Middle Semitic Scripts


This is a potsherd with the Hebrew word "sh'ma", meaning to hear, written on it and dates to about 500 BCE. More.





This inscription is written in the Moabite language, a sister language to Hebrew, and is dated to about 1000 BCE. More.





Known as the "Tel Dan" inscription, this stone tablet contains the phrases "King of Israel" and "House of David" and is one of two non-Biblical source confirming the existence of King David from the Bible. More.





Dated to about 1000 BCE and written in the Amonite language, another sister language to Hebrew. More.





This inscription, discovered in the Ancient city of Gezer, chronicles the different growing seasons of the different months and is therefore known as the Gezer Calender. More.





Known as the "Temple Ostraca," This potsherd (called an ostraca) is a receipt for 3 shekels from Zekaryahu (Zecheriah) for the "Temple of Yahweh." This is the only non-Biblical record for the Temple of Yahweh. However, because the origins of this inscription is not known (it was in a private collection) some have proposed that it is a fake. More.





This stele is famously known as the "Moabite Stone" and the "Mesha Stelle." It was discovered in 1868 in Dibon Jordan. The text is the account of King Meshe and is the second non-Biblical reference to "King David" of the Bible. It is written in the Moabite language, another sister language to Hebrew. This stele is now located in the Louvre Museum in Paris France. More.





The inscription is the Ten Commandments and written in the same style of Hebrew (Middle Semitic script) that was commonly used from 1000 BCE to 100 CE. But what is amazing about this rock is that it was found in the mid 19th century in Los Lunas New Mexico. Because of the location of this "Ancient Hebrew" inscription much, controversy surrounds its origins and authenticity. More.





This tablet, from a private collection, is called the Jehoash Tablet and discusses repairs to King Solomon's Temple. The inscription closely parallels 2 Kings 12:1-6. It has recently been determined by Israeli archeologists that this tablet is a forgery. More.





This silver coin is dated to between 66 and 70 CE. While most inscriptions from this period are in the Late Semitic Script, these coins show that the "paleo" or "Middle Semitic Script" was still in use. More.





This fragment of Job 42:11-12 from the Septuagint (Greek translation of the Hebrew Bible) manuscript uses a middle Hebrew font for the Tetragrammaton (YHVH/Yahweh, the name of God - located in black box). All later copies of the Septuagint replaced this Hebrew name with the Greek word Kyrios meaning "lord". Hebrew copies of the Hebrew Bible written with the late Hebrew script often used the middle Hebrew script for the name of God in order to preserve the original appearance of the name (See the Dead Sea Scroll example). The use of the middle Hebrew script in this fragment suggests a strict Jewish origin of this Septuagint. More.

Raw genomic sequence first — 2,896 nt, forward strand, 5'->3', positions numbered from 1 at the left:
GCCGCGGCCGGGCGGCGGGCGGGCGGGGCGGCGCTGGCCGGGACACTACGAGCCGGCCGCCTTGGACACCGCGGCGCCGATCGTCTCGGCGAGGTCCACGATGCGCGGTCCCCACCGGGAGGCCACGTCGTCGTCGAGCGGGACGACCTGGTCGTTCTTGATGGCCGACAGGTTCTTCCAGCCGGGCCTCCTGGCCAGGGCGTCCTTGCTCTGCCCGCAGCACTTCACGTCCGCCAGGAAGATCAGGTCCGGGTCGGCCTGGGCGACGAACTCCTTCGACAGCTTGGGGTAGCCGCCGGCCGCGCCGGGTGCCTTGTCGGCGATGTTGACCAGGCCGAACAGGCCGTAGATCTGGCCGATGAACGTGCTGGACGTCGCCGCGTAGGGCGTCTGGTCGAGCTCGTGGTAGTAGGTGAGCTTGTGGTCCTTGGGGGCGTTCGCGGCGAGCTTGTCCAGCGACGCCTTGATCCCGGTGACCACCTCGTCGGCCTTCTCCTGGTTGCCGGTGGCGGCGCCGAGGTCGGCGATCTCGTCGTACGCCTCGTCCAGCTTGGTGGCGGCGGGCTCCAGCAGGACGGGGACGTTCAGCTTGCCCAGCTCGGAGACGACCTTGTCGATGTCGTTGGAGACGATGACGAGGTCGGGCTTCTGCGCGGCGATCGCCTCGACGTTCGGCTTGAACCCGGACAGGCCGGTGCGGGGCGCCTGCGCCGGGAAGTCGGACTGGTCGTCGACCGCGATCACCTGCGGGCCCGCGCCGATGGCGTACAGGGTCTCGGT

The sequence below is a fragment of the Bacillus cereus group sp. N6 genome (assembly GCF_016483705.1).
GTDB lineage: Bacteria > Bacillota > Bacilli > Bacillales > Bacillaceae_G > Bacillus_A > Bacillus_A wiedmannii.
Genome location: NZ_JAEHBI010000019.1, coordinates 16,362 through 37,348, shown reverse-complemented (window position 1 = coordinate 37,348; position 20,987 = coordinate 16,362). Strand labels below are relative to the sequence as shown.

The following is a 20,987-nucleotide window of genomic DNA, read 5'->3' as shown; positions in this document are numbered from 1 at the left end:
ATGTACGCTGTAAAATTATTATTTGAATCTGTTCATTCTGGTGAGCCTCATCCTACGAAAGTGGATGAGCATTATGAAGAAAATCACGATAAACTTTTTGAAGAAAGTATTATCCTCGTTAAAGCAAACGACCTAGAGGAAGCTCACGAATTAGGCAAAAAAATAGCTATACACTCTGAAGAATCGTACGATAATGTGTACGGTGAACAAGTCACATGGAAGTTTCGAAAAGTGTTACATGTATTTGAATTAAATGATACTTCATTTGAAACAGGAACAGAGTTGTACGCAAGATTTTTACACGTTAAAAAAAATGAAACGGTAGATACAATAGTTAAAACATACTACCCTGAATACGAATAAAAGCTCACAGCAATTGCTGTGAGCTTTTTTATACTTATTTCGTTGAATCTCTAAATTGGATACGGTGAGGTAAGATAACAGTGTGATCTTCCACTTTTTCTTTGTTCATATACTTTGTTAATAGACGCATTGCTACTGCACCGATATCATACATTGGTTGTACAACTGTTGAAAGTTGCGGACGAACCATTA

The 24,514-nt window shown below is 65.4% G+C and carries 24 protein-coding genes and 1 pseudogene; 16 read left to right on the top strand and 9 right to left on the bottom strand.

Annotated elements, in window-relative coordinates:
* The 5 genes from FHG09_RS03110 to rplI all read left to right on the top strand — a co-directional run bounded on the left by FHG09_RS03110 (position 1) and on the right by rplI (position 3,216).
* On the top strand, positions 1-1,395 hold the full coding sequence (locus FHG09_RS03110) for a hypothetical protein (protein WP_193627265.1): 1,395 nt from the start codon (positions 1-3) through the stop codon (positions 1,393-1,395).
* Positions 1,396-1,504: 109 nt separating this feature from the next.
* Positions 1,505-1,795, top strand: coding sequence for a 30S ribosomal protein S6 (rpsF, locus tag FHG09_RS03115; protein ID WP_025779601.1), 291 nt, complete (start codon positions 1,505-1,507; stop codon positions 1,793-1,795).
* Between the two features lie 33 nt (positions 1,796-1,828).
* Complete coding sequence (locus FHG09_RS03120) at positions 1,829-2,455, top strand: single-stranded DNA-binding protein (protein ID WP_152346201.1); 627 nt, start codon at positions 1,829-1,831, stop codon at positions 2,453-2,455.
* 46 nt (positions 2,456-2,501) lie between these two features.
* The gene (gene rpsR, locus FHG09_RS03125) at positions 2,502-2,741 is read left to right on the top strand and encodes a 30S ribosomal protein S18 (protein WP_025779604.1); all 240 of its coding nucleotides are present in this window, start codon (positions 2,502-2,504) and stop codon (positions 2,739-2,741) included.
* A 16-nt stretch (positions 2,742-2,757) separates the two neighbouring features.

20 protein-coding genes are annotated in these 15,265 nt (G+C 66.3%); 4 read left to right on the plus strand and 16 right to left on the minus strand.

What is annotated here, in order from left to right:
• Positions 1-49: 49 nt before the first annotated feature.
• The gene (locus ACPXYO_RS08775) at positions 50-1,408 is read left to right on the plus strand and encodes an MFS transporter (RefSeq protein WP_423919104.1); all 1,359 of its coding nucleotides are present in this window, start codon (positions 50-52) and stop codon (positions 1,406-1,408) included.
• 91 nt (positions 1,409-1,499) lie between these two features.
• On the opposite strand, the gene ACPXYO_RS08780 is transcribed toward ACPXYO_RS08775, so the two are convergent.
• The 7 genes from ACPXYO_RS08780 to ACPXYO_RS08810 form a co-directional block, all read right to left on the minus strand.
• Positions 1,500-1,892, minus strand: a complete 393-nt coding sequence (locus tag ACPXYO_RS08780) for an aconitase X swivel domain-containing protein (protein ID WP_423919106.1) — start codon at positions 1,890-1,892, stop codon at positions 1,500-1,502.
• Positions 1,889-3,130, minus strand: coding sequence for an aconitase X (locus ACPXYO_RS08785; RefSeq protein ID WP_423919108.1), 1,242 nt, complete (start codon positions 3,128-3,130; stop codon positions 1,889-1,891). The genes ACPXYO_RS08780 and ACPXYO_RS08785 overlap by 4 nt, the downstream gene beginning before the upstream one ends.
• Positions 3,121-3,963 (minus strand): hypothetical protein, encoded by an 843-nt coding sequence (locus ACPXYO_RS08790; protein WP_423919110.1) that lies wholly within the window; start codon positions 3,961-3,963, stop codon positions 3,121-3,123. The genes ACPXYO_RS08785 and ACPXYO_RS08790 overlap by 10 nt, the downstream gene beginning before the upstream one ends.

Clay bullaes such as this one are made by placing a lump of wet clay on a document then using a signet ring to impress the seal of the owner on the clay. It is possible that this seal belonged to Baruch, Jeremiah's scribe (see Jeremiah 36:4) More.





The Samaritans claim this scroll was written by Abisha, the son of Aaron, but this can not be substantiated. The script, though slightly different, is very similar to the middle Hebrew script used by Israel around 1000 BCE. More.





Written on the potsherd is a letter of protest which was written by a Jewish farmer to the governor of the region 2600 years ago. In this letter the farmer complains that his garment was taken from him unjustly, and he asks the governor to act on his behalf in order that his garment be returned to him. This fragment of pottery is now in the Israel Museum in Jerusalem. More.





An Israeli coin dated to between 100 BCE and 130 CE contains the Hebrew word sh'ma meaning to hear and is a common "motto" in ancient Israel. More.





This inscription, carved on a boulder, was discovered at the Tel Zayit archeological dig south of Jerusalem. The inscription is dated to the 10th Century CE and is the ABCs of the Hebrew alphabet. More.





The inscription is written in the middle Semitic script. The two words read ALWT and WLT, names similar to the Biblical name Goliath. More.





This painted piece of pottery is dated to between 1000 and 400 BCE. The writing is incomplete but the letters resemble the Hebrew word hayah meaning to be/exist. More.





The gold sheet, discovered in Pyrgi Italy, is written in the Phonecian language, another sister language to Hebrew, and is written in parallel with an Etruscan inscription. More.





Paleo-Hebrew Leviticus: Some of the Biblical scrolls found in the Dead Sea Caves were written with the middle (Paleo) Hebrew script such as these fragments from the book of Leviticus. More.





Aaronic Blessing: A silver scroll with the Aaronic Blessing from the 7th Century B.C. This is the oldest known text of the Hebrew Bible. More.